This inexorable process has the potential to upset the strategic balance between Pakistan and India, underscoring the need for Pakistan to develop its strategic partnership with China. The challenge facing our policymakers is to do so while maintaining friendly relations and cooperation with the US which will remain the most powerful country in the world for quite some time because of the formidable combination of economic and military strength, soft power and worldwide alliances.
The prospect of US military withdrawal from Afghanistan poses its own set of challenges for Pakistan whose vital interests demand the restoration of durable peace in that brotherly country through an Afghan-led and Afghan-owned peace process. This is not going to be an easy task because of the history of internal fighting and ethnic, tribal, ideological and political fault-lines in Afghanistan aggravated by regional and global rivalries.
In the Middle East, continued Iranian-Saudi rivalry, political instability and armed conflicts in several regional states, growing political influence and economic presence of India and Israel, and great power rivalries present their own set of problems for Pakistan. Over and above all of this, Pakistan faces a world in disorder marked by growing great power competition, diminished importance of international law and the UN in strategic issues of peace and security, civilizational fault-lines, and shifting alliances.
In the face of these daunting external challenges, Pakistan badly needs internal political stability and social cohesion, economic strength and progress, cultural vitality, a credible security deterrent and proactive foreign policy. Even a cursory look at Pakistan shows that it is far from meeting these essential requirements. We have become a deeply polarized society lacking tolerance and moderation thanks to the immaturity of our politicians, whether in the government or the opposition, over-reach by institutions, the perennial tussle between democratic and non-democratic forces, and an oppressive and exploitative system of government.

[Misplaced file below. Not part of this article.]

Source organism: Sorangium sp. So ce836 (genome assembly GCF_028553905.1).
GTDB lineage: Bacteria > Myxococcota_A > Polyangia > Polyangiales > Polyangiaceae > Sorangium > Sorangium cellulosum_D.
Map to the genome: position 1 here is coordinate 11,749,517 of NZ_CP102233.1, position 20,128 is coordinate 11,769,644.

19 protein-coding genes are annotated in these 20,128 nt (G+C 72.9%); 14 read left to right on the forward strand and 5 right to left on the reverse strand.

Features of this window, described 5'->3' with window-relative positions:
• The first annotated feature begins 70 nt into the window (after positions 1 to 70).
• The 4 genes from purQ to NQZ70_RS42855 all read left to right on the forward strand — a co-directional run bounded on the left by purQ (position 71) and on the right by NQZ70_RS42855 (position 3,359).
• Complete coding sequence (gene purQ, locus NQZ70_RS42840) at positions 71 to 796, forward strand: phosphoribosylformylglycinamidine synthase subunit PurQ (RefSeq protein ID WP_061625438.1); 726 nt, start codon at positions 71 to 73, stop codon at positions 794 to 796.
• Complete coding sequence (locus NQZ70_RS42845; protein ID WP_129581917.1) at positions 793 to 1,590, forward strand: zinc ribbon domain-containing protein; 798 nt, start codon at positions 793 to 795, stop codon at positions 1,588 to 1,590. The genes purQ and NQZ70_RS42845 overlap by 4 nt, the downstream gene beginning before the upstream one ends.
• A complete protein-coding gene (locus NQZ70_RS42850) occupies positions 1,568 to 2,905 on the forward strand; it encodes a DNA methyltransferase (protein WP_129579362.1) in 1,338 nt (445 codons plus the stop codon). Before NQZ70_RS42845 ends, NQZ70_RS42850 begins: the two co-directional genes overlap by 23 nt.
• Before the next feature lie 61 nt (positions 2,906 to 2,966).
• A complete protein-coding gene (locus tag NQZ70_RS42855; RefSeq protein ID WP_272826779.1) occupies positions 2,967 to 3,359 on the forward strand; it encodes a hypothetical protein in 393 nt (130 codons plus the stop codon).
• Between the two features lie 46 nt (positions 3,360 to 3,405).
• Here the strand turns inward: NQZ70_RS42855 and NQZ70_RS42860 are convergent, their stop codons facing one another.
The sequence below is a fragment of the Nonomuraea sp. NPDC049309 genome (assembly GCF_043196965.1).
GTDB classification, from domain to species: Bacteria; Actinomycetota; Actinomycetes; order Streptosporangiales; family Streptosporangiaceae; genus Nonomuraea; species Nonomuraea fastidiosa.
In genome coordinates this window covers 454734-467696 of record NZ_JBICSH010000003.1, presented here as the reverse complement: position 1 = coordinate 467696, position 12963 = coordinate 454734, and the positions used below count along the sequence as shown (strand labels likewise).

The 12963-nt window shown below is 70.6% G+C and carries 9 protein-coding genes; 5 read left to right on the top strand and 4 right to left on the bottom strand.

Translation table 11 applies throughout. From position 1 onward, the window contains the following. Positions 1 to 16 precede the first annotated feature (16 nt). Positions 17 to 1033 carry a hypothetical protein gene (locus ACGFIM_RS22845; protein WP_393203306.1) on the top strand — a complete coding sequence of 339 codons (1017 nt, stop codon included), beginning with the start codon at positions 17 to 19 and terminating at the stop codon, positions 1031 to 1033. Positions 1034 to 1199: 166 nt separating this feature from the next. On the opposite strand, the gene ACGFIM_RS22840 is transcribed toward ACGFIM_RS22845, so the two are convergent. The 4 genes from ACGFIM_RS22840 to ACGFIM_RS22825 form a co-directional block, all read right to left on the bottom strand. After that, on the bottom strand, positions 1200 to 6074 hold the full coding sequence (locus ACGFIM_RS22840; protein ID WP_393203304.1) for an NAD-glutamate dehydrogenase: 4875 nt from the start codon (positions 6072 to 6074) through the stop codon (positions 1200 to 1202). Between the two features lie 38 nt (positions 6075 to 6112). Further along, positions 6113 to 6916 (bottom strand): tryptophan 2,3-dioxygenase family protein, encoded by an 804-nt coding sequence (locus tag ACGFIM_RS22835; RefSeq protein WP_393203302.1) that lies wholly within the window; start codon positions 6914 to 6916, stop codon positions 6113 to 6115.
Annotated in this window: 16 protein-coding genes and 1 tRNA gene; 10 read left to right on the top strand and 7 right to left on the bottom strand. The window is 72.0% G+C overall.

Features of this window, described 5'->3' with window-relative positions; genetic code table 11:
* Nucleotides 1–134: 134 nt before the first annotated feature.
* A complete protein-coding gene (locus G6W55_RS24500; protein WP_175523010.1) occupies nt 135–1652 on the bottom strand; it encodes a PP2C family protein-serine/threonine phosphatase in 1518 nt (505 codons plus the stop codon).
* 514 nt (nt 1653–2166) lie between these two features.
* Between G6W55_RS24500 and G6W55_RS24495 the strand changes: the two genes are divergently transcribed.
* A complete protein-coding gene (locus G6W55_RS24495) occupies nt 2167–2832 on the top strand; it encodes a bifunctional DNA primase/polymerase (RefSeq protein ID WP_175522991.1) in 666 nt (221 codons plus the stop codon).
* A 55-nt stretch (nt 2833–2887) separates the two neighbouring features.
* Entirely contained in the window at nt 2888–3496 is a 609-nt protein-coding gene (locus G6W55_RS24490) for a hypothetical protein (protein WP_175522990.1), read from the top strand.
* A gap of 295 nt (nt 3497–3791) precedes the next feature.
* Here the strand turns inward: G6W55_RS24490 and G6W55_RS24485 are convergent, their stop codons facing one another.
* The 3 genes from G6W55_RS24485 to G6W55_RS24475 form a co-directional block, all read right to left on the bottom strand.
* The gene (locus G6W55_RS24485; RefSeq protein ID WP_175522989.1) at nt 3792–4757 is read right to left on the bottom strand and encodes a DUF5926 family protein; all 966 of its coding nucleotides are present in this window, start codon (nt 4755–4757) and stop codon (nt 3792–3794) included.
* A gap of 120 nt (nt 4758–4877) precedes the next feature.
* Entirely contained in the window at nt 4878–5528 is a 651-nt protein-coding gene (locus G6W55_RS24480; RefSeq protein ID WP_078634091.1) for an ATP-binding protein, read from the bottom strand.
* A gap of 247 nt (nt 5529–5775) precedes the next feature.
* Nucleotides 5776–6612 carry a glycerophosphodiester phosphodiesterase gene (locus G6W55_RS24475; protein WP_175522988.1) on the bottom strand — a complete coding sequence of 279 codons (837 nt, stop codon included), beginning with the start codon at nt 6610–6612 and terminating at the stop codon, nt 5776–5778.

Our economy is in dire straits marked by a negative GDP growth rate in the year 2019-20 and high levels of unemployment, inflation and poverty. Our cultural identity as an Islamic welfare state is being undermined by the identification of modernization with over-Westernization, thus, confusing symbols and appearances with substance and reality.
Right now, political polarization and intolerance are perhaps the most serious problems confronting the nation. The need of the hour is for national unity within the constitutional framework in which each national institution plays its due role within the limits prescribed by the constitution. Solutions to national problems must be sought through dialogue and discussion among the stakeholders in an atmosphere marked by freedom of speech.
The destiny of the nation must be in the hands of its representatives chosen through fair and transparent elections in accordance with the principle of civilian supremacy. Unfortunately, however, the latest developments are pushing the country in the opposite direction.
The writer is a retired ambassador and president of the Lahore Council for World Affairs.